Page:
By the look in your eye I can tell you’re gonna cry.
Is it over me?
If it is, save your tears
for I’m not worth it, you see.
For I’m the type of boy who is always on the roam,
wherever I lay my hat that’s my home,
I’m telling you that’s my home.
(Marvin Gaye – but I prefer the Paul Young version)
Where are you from?
A question most of us get asked at one time or another. Generally, though, it means, ‘You’re not from round here, are you?’ The question may be one of genuine interest or it may be a case of mild, or not so mild xenophobia. So what’s the answer?
Occasionally the question might be asked because you look different to the natives. If that’s the case, you are likely in a dangerous place. Listen carefully. Do you hear banjos? Better high tail it out of there before it’s time for you to squeal like a pig. For most of us, outside the backcountry of Georgia, the question usually means you sound different. Yes, I know, you don’t have an accent. But you do here.
Wherever you spend your formative years, chances are the local accent is within you regardless of how long you spend away from your native land. Once you reach your early 20’s that accent is within you, and it will emerge when you least expect it, just like the broken falsetto of a teenage boy.
Coming from middle England (not Middle-Earth, that would make me a hobbit) I speak the Queen’s English, that which the North American colonists have systematically butchered over the last 400 years. So my accent makes me stick out like a sore thumb, here on the east coast of Canada. I only have to say ‘hello’ and I’m being asked where I’m from.
Makes no difference if I’m here 7 years or 27, this accent ain’t going nowhere chum, so it’s a question I typically hear around once a week. However the question gets answered, it invariably comes out that I’m of English origin (or Australian, strangely – I never thought an English accent sounded Aussie, but there you go, mate). And so the naturally amiable East Coasters (or is that nosy?) then get into conversation, and they want to know what I’m doing here. This is not an easy one to answer. Trust me, I’ve tried to create an honest elevator speech for this. Just like Bill Murray trying to bed Andi MacDowell in Groundhog Day, I’ve had lots of opportunity to practice.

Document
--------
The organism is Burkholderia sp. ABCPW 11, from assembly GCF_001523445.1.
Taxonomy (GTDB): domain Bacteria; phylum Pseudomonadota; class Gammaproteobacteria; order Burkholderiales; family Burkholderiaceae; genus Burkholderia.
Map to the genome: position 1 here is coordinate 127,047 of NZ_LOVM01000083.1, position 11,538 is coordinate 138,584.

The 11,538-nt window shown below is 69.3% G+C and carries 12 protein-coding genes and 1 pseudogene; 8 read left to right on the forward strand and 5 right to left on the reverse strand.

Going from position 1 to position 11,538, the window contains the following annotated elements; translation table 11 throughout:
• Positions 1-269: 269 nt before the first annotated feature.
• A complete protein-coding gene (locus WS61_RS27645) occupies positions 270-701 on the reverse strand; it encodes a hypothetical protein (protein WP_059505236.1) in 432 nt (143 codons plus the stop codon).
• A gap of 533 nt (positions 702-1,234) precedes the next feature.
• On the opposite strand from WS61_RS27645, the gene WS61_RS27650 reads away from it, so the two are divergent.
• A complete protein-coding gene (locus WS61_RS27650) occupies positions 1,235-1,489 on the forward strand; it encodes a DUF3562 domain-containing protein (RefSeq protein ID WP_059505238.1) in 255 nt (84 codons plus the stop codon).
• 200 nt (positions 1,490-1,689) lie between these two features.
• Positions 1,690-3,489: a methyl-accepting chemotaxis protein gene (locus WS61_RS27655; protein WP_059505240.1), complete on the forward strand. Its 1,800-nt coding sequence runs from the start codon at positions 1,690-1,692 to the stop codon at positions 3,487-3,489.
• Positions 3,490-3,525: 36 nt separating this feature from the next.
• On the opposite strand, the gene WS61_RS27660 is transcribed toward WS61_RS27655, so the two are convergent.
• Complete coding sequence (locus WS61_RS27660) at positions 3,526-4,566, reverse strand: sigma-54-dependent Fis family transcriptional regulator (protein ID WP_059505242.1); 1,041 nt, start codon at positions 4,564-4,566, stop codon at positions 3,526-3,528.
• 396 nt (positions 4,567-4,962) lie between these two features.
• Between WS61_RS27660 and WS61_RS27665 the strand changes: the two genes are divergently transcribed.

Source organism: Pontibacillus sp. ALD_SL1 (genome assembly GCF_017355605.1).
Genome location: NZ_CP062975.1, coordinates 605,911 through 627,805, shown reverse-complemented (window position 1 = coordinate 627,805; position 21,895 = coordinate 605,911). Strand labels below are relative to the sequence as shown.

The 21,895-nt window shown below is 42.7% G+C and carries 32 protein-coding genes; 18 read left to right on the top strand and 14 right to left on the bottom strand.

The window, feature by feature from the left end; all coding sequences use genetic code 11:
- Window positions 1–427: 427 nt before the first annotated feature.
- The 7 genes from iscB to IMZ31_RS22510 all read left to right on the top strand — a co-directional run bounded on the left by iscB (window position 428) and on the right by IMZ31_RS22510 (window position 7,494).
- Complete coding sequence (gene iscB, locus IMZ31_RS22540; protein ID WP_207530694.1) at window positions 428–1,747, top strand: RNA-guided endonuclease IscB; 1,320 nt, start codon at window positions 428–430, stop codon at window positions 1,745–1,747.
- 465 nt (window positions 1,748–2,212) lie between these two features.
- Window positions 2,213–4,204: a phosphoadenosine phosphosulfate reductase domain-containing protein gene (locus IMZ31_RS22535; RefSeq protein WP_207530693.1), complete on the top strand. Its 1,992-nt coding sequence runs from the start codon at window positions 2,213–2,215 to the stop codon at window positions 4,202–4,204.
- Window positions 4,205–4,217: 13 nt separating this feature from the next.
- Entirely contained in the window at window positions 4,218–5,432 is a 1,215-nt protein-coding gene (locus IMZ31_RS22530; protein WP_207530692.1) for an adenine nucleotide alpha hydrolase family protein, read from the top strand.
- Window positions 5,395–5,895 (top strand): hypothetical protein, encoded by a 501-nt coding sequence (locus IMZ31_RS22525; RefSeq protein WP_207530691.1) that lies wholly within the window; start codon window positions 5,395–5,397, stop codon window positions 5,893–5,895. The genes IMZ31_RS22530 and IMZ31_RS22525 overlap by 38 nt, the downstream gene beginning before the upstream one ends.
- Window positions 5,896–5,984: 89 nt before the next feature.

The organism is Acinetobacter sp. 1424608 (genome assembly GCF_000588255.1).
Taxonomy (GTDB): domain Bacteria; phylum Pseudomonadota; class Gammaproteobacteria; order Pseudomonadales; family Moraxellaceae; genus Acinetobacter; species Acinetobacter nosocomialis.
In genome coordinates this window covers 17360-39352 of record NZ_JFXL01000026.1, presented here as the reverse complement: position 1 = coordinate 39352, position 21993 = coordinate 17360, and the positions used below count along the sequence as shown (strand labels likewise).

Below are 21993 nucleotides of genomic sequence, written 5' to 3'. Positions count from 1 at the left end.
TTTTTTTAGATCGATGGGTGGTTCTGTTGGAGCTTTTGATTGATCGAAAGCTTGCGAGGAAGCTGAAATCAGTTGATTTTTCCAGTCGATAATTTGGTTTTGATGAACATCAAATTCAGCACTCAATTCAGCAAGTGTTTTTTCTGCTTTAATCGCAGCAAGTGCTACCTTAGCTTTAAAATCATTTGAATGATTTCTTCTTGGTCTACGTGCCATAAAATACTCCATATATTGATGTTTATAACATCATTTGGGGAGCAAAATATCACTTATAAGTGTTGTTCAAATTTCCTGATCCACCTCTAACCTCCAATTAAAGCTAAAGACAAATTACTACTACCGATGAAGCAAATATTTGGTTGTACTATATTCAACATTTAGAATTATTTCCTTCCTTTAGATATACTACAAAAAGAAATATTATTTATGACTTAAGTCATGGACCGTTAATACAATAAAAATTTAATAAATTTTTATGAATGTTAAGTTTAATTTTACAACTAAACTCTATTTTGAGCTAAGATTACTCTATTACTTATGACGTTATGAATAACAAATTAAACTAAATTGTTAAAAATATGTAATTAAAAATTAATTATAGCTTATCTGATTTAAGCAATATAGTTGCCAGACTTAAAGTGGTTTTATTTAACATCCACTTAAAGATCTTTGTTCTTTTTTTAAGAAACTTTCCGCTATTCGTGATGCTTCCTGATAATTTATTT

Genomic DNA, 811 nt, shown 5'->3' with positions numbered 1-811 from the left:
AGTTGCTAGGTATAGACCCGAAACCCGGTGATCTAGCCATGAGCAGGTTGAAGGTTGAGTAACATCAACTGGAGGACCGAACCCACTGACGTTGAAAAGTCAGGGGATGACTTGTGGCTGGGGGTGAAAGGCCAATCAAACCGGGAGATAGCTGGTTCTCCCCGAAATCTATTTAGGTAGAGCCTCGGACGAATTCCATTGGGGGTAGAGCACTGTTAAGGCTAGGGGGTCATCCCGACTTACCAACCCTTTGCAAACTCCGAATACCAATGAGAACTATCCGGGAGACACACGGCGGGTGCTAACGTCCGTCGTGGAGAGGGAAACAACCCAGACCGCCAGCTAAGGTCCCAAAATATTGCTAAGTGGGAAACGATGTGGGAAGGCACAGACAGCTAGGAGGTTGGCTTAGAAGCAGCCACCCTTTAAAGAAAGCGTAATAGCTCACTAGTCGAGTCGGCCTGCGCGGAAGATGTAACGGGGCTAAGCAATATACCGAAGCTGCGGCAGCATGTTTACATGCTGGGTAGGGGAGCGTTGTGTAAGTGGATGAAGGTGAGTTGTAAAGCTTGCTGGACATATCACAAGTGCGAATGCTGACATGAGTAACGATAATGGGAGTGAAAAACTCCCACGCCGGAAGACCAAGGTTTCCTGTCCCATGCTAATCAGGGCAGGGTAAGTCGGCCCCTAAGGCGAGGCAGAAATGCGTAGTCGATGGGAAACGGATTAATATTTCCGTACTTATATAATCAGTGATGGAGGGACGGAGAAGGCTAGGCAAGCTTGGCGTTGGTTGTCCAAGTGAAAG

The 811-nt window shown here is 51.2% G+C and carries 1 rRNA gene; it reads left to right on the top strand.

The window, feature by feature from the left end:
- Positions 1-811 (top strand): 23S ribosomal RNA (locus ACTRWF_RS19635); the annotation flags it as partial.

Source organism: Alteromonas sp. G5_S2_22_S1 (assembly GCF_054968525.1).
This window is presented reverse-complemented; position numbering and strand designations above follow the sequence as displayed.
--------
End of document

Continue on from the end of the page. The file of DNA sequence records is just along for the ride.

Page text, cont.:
So, given the frequency of the question, and the complexity of the answer, I’ve been getting creative with my response.
“Oh, your English. Do you like it here?”
“Hate it – can’t wait to move to Nebraska”
“For the summer month, it can be quite delightful”
“It’s only been 7 years, I’ve not yet decided”
Or, my favourite to lead them on a merry dance would be this:
“Well, to be honest, I didn’t really have much choice but to come here”
Now, with this answer there’s a wealth of possibility, depending on how much I want to engage this particular colonist, and if they are flirt-worthy, gullible or someone I might actually like.
For the more flirt-worthy questioners, I like these:
Speaking in a subdued tone, and leaning closer to the lady, I murmer, “I can’t say too much without putting you at risk. I’m with the British Government – ‘special assignment’, if you get my drift”. Options from here are complete shut down, ice broken or deeper subterfuge.
Or alternatively, the witness protection line / my hero line:
“I broke a drug cartel when the bastards tried to use my niece as a drug mule coming through Thailand during her gap year. I did a Liam Neeson on a couple of the dealers and got a lead on the big guys. Turned them over to Scotland Yard in return for a new life over here”.
More believable, and possibly the most successful choice would be:
“With the lottery win I had freedom to go anywhere. I took the first flight out of Heathrow and this is where is took me. Good place to get away from life for a while, figure out how I want to spend my money”.
Ms Gullible might like these ones:
“Things were getting a bit hot for me after my first wife disappeared, so I wanted to get away from things for a while. Since she ‘turned up’ I can’t go back”.
“The company offered me a promotion if I went to Halifax. I thought they meant Yorkshire”.
“You’ve heard of Ronnie Biggs and the Great Train Robbery? – similar story”.
So what do I tell the person I might actually like?
Well it’s a long story. Let me tell you about it over dinner.